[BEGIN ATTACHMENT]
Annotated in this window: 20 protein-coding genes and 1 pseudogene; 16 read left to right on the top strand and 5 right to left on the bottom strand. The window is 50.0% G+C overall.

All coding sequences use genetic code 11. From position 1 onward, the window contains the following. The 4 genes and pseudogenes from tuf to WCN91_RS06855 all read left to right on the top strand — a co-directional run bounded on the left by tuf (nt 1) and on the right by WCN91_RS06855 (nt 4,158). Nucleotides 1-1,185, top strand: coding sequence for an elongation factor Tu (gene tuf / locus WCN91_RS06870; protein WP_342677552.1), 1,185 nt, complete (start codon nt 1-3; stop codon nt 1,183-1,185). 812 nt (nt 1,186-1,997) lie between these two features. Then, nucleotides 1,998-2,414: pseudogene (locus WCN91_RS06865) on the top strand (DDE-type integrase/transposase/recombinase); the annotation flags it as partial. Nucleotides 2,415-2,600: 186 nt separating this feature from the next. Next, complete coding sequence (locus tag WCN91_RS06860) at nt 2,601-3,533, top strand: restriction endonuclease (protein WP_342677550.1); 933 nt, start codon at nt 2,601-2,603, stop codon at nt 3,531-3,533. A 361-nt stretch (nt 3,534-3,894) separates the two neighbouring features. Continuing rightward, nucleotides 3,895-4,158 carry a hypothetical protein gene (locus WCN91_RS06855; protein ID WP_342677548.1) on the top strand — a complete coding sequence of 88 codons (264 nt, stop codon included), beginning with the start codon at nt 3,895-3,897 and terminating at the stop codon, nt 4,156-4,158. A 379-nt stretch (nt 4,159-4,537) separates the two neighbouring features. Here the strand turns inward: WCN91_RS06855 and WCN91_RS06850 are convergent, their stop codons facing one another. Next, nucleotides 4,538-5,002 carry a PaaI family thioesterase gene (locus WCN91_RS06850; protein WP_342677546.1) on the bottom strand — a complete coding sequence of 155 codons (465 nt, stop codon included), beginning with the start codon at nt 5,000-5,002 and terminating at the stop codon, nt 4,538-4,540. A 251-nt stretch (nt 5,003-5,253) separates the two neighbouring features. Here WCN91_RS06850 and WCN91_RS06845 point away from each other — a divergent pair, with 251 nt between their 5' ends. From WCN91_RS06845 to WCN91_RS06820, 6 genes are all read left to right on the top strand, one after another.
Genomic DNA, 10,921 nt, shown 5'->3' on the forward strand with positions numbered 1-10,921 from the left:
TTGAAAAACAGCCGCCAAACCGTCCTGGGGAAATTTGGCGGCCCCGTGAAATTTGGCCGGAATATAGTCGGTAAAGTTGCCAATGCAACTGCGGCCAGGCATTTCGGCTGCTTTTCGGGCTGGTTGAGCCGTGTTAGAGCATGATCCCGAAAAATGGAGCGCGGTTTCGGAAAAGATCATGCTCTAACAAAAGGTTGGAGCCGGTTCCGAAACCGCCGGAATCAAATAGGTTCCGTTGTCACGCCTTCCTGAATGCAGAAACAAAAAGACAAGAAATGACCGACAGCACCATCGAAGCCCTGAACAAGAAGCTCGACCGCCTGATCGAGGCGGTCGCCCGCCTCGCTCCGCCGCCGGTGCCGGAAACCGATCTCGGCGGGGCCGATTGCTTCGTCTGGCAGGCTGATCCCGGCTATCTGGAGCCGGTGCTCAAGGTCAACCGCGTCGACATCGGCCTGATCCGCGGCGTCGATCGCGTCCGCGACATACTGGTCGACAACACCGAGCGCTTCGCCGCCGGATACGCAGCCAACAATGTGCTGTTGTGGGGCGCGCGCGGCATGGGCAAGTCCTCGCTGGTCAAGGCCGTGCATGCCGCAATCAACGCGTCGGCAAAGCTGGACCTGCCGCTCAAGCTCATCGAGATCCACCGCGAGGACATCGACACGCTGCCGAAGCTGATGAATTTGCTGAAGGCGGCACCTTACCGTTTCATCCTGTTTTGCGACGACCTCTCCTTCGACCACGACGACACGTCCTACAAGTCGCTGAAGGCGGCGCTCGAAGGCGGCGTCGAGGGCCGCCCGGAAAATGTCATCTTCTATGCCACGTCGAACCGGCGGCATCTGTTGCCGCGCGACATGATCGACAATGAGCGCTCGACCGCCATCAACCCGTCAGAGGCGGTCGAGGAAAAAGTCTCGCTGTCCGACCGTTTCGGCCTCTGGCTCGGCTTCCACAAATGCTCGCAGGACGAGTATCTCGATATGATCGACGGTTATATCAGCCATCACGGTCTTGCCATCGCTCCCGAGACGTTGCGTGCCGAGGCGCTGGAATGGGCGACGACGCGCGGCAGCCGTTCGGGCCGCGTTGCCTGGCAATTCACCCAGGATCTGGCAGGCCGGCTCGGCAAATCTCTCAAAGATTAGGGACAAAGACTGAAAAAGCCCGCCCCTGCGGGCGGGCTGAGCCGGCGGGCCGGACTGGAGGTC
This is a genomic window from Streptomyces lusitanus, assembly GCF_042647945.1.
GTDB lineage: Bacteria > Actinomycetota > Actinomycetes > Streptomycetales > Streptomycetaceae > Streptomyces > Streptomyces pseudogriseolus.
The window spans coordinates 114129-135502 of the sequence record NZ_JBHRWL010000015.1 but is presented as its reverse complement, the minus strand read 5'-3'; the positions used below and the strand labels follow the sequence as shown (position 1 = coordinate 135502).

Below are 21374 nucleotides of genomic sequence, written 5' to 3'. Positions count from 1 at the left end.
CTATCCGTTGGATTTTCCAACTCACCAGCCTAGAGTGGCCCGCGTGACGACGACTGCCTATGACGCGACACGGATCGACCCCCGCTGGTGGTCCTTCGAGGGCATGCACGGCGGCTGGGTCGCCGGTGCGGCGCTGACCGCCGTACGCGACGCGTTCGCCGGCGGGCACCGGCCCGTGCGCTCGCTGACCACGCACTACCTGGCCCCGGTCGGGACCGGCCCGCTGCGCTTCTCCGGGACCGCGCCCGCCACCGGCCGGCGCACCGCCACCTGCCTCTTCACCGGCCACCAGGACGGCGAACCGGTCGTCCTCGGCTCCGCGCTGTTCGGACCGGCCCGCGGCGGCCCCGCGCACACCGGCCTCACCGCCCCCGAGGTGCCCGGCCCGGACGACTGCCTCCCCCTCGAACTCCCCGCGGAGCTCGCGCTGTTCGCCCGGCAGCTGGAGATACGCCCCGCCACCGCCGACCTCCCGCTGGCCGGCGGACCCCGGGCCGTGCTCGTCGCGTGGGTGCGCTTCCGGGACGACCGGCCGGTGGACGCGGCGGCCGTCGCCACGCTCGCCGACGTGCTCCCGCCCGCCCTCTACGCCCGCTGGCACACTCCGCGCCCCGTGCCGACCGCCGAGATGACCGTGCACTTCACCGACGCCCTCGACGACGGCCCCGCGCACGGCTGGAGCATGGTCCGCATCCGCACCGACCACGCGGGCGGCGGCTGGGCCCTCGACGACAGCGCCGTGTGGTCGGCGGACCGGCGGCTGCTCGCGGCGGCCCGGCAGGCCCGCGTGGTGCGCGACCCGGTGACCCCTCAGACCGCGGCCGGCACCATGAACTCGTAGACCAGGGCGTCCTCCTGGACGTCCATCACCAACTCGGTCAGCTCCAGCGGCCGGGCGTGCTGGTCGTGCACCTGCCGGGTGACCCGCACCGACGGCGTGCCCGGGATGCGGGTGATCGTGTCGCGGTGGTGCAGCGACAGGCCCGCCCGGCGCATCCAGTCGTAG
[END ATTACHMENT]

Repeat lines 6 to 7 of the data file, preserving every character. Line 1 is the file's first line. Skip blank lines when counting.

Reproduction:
GTDB lineage: Bacteria > Actinomycetota > Actinomycetes > Streptomycetales > Streptomycetaceae > Streptomyces > Streptomyces pseudogriseolus.
The window spans coordinates 114129-135502 of the sequence record NZ_JBHRWL010000015.1 but is presented as its reverse complement, the minus strand read 5'-3'; the positions used below and the strand labels follow the sequence as shown (position 1 = coordinate 135502).